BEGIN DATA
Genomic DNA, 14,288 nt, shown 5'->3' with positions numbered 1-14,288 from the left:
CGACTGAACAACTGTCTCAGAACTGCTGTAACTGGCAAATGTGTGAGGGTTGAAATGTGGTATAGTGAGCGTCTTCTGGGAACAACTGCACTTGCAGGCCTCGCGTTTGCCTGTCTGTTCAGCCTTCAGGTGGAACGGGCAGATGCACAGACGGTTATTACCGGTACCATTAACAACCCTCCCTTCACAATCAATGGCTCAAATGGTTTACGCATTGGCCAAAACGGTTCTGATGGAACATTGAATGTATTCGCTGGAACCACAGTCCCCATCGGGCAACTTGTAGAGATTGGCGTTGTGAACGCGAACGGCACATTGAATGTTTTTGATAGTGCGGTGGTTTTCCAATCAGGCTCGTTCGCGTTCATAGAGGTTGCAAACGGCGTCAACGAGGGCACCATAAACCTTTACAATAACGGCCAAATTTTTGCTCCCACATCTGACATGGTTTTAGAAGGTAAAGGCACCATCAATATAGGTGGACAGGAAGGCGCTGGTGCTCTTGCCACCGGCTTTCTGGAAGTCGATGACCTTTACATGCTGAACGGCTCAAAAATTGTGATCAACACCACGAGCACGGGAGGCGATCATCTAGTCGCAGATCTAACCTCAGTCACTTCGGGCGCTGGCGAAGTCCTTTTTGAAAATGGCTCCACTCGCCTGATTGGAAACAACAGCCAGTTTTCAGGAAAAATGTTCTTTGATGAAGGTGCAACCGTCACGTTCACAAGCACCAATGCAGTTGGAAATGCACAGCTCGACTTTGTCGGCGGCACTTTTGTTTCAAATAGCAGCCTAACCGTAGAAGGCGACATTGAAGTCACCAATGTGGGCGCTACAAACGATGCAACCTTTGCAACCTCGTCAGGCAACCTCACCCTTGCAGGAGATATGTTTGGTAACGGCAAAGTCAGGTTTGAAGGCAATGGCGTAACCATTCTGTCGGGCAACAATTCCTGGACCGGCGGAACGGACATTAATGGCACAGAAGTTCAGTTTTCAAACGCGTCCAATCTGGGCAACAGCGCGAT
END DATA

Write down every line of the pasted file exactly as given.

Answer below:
Genomic DNA, 14,288 nt, shown 5'->3' with positions numbered 1-14,288 from the left:
CGACTGAACAACTGTCTCAGAACTGCTGTAACTGGCAAATGTGTGAGGGTTGAAATGTGGTATAGTGAGCGTCTTCTGGGAACAACTGCACTTGCAGGCCTCGCGTTTGCCTGTCTGTTCAGCCTTCAGGTGGAACGGGCAGATGCACAGACGGTTATTACCGGTACCATTAACAACCCTCCCTTCACAATCAATGGCTCAAATGGTTTACGCATTGGCCAAAACGGTTCTGATGGAACATTGAATGTATTCGCTGGAACCACAGTCCCCATCGGGCAACTTGTAGAGATTGGCGTTGTGAACGCGAACGGCACATTGAATGTTTTTGATAGTGCGGTGGTTTTCCAATCAGGCTCGTTCGCGTTCATAGAGGTTGCAAACGGCGTCAACGAGGGCACCATAAACCTTTACAATAACGGCCAAATTTTTGCTCCCACATCTGACATGGTTTTAGAAGGTAAAGGCACCATCAATATAGGTGGACAGGAAGGCGCTGGTGCTCTTGCCACCGGCTTTCTGGAAGTCGATGACCTTTACATGCTGAACGGCTCAAAAATTGTGATCAACACCACGAGCACGGGAGGCGATCATCTAGTCGCAGATCTAACCTCAGTCACTTCGGGCGCTGGCGAAGTCCTTTTTGAAAATGGCTCCACTCGCCTGATTGGAAACAACAGCCAGTTTTCAGGAAAAATGTTCTTTGATGAAGGTGCAACCGTCACGTTCACAAGCACCAATGCAGTTGGAAATGCACAGCTCGACTTTGTCGGCGGCACTTTTGTTTCAAATAGCAGCCTAACCGTAGAAGGCGACATTGAAGTCACCAATGTGGGCGCTACAAACGATGCAACCTTTGCAACCTCGTCAGGCAACCTCACCCTTGCAGGAGATATGTTTGGTAACGGCAAAGTCAGGTTTGAAGGCAATGGCGTAACCATTCTGTCGGGCAACAATTCCTGGACCGGCGGAACGGACATTAATGGCACAGAAGTTCAGTTTTCAAACGCGTCCAATCTGGGCAACAGCGCGAT